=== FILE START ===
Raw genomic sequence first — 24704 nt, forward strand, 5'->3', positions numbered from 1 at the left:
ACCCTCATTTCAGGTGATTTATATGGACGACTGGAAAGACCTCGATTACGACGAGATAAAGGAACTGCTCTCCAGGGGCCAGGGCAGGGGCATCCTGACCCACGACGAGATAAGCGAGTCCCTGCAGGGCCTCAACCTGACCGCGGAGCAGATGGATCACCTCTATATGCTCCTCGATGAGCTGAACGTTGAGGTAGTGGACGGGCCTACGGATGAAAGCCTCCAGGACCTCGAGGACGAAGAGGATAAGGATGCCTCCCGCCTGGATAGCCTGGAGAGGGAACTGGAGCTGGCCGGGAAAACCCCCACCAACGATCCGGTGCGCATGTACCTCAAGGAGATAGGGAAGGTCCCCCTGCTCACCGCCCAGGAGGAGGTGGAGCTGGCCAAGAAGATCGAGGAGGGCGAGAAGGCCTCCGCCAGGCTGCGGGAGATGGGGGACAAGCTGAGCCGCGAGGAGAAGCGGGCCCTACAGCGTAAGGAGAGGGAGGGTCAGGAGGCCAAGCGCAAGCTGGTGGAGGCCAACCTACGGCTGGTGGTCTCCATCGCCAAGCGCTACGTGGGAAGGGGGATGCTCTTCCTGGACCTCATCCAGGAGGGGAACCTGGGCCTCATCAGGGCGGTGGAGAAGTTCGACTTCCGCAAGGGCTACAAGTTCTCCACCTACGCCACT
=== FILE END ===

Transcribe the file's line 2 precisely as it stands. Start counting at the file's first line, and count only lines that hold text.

ACCCTCATTTCAGGTGATTTATATGGACGACTGGAAAGACCTCGATTACGACGAGATAAAGGAACTGCTCTCCAGGGGCCAGGGCAGGGGCATCCTGACCCACGACGAGATAAGCGAGTCCCTGCAGGGCCTCAACCTGACCGCGGAGCAGATGGATCACCTCTATATGCTCCTCGATGAGCTGAACGTTGAGGTAGTGGACGGGCCTACGGATGAAAGCCTCCAGGACCTCGAGGACGAAGAGGATAAGGATGCCTCCCGCCTGGATAGCCTGGAGAGGGAACTGGAGCTGGCCGGGAAAACCCCCACCAACGATCCGGTGCGCATGTACCTCAAGGAGATAGGGAAGGTCCCCCTGCTCACCGCCCAGGAGGAGGTGGAGCTGGCCAAGAAGATCGAGGAGGGCGAGAAGGCCTCCGCCAGGCTGCGGGAGATGGGGGACAAGCTGAGCCGCGAGGAGAAGCGGGCCCTACAGCGTAAGGAGAGGGAGGGTCAGGAGGCCAAGCGCAAGCTGGTGGAGGCCAACCTACGGCTGGTGGTCTCCATCGCCAAGCGCTACGTGGGAAGGGGGATGCTCTTCCTGGACCTCATCCAGGAGGGGAACCTGGGCCTCATCAGGGCGGTGGAGAAGTTCGACTTCCGCAAGGGCTACAAGTTCTCCACCTACGCCACT